Mission 2022 image icon The start of the year is an opportunity to turn the page. To start afresh. To reset and recalibrate. It’s also an opportunity to consider the trends and turbulence that may or may not be headed our way in 2022.
At BAE Systems we are always focusing on the future. The future threats and opportunities, the future technologies and advances, the future missions and developments which are reshaping our world around us.
Here, we bring together the perspectives of a number of our leading engineers as they peak into their crystal ball to identify what we might expect from the coming 12 months.

Chris Hesketh, Chief Technology Officer, Central Government Client Group

I predict that this will be a year in which the technology trends are dominated by AI, autonomous vehicles and the metaverse.
However, I also predict that they won’t feature in our end of year learning from experience wrap ups. Instead, I believe that we will find that their requirements were unclear and malleable, more quality communication across all stakeholders would have helped and the quality of our people is the key differentiator between success and failure.
Therefore, I will continue to find shiny new things exciting – because I can’t help it. I will also remind everyone to keep it simple and focus on the basics – because these are universal truths. And I will also invest the majority of my time in supporting our people to be even better engineers than they are now, and search the market place for diverse, high quality individuals to join our ranks – because that is the best way I can help our clients achieve their objectives.

Harriet Barr, Data and Mission Analytics Lead, National Security

Environmental Impact icon One of the most memorable things I read in 2021 was a Forbes article about the environmental impact of large AI and quoted that building the latest GPT-n series Deep Learning model for language prediction, GPT-3, is  estimated to have generated over 78,000 pounds of CO2 emissions in total – more than the average American adult will produce in two years.
I also just read my energy bill estimate for 2022 and these things do not add up! I think the pandemic has distracted us from the arguably much bigger issue of environmental sustainability and we need to reprioritise. We face a sustainability challenge for energy, both the provision of reliable renewable solutions and a security of supply.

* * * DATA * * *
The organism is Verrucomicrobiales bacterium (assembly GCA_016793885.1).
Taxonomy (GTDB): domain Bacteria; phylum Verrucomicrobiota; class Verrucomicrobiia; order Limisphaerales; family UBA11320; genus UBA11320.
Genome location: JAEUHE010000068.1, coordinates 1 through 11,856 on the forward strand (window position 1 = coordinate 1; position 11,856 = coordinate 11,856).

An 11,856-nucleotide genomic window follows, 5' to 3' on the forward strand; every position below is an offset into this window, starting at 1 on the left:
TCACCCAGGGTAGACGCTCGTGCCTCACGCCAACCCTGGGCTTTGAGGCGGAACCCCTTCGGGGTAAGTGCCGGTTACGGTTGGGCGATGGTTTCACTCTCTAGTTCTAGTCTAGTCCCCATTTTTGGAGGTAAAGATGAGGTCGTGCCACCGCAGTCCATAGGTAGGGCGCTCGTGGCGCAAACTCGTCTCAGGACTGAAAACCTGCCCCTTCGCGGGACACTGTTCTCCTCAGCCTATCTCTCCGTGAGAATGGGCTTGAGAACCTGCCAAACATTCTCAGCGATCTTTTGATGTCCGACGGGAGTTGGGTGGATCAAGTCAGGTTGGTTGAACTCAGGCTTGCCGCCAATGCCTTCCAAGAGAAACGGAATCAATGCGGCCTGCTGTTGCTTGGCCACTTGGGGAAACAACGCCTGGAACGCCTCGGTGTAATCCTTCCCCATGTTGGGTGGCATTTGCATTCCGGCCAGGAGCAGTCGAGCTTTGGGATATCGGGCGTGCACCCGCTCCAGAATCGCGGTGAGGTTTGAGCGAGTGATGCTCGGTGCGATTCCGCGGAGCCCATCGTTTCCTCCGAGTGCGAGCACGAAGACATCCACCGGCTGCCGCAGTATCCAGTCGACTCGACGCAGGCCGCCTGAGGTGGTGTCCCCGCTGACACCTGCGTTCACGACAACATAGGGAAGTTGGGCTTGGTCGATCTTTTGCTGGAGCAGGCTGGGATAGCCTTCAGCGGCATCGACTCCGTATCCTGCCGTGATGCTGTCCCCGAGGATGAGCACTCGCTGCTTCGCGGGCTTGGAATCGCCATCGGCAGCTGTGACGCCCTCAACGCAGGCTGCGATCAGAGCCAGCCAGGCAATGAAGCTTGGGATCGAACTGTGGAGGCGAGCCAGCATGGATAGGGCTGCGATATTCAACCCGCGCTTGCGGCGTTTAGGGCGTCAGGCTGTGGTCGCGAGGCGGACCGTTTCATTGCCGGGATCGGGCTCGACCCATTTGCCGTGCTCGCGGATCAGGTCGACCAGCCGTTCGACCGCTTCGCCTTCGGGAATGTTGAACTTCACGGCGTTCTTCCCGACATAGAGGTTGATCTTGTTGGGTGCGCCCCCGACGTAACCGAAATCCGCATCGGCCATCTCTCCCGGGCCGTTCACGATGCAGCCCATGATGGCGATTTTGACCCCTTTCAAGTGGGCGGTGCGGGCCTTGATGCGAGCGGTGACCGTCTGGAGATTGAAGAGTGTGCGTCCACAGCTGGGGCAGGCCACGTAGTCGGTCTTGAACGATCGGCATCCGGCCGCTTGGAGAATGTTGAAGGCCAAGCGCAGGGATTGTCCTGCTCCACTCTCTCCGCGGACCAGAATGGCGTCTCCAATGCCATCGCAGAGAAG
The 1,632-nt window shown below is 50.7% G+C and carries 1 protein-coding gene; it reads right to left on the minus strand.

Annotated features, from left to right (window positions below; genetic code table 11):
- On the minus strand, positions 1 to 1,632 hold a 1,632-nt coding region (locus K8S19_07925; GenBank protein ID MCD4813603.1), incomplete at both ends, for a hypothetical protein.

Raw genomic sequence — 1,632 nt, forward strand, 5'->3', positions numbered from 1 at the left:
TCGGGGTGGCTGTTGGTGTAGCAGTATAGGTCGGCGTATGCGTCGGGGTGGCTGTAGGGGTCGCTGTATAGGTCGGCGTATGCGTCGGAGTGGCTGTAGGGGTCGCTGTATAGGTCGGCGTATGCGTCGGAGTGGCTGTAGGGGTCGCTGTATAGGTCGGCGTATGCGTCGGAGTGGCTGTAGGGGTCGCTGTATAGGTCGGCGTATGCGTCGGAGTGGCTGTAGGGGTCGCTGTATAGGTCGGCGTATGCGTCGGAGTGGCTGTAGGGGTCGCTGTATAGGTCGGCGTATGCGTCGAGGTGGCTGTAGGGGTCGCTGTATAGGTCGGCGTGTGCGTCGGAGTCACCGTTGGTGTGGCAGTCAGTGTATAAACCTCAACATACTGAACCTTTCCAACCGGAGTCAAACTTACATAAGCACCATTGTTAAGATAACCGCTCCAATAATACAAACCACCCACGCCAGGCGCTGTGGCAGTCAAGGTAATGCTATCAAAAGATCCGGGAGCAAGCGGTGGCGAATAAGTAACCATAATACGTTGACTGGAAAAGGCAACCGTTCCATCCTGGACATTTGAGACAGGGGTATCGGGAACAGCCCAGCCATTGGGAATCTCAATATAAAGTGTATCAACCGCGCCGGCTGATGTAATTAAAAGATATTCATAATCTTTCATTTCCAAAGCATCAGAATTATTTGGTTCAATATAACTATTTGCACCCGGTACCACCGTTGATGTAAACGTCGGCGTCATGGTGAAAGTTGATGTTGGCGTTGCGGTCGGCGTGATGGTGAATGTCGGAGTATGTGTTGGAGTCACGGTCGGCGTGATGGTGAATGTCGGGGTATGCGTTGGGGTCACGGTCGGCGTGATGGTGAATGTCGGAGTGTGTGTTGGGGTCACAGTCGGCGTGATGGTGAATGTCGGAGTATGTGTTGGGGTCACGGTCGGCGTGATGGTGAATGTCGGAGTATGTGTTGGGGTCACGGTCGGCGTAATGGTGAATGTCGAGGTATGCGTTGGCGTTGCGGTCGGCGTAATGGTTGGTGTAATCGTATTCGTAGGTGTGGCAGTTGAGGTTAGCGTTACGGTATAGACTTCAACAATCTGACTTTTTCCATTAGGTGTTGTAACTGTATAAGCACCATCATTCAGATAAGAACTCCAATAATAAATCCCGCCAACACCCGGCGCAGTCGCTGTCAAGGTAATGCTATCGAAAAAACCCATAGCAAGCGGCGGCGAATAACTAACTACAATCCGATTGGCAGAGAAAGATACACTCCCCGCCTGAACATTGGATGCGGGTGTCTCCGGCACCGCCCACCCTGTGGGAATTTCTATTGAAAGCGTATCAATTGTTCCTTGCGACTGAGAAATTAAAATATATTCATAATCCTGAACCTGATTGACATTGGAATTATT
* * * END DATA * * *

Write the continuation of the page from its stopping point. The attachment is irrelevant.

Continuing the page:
Against this backdrop we have a responsibility to ensure that we balance the cost-benefit equation of the machine learning models and analytics we create. Our clients are talking about this too and asking how we go about making trade-offs between compute and precision, and prioritising the more important questions that AI can help us answer.
I think 2022 will be the year that these sustainability questions become part of the wider data ethics discussion. In data ethics we often talk about how to balance an individual’s data privacy and security with the benefits of sharing and using that data to create better security, health, wealth and life experience for everyone.
We now need to balance both these things against the environmental cost of doing them too. It is not ethical to destroy our planet to enrich our own lives and leave the costs for future generations.

Andrew Stock, Chief Engineer, BAE Systems Futures

From our Futures team’s point of view, I’m expecting 2022 to be the year where we take some of the capability we’ve been building and deliver it into operational usage across our clients. This is going to be very much in partnership with them as we understand how to apply this tech to their work and modify their processes and policies as appropriate. We’ve seen the potential impact over the last few months of trials, so to see this becoming part of how people do their jobs is really exciting.
A hope for the coming year would be that there will be more emphasis amongst technology folks on the environmental impact of what we build and how we build it. There are signs this is happening in some areas, such as AWS and their recent announcement of a customer carbon footprint tool. Unfortunately, any optimism on that is somewhat compromised by the stats around the colossal amounts of energy wasted by bitcoin.

Paul McCormack, Data Architect

Secure Mission icon It is probably fair to say that the end of 2021 knocked us back a bit. A new wave in the global pandemic prompted stronger guidance on home working, social distancing and isolation practices that restrict in-office work.
The nature of on-premises business operations in classified environments has meant IT delivery in secure government has been significantly impacted when compared with other sectors. So, what does this mean for Secure Mission Analytics in 2022?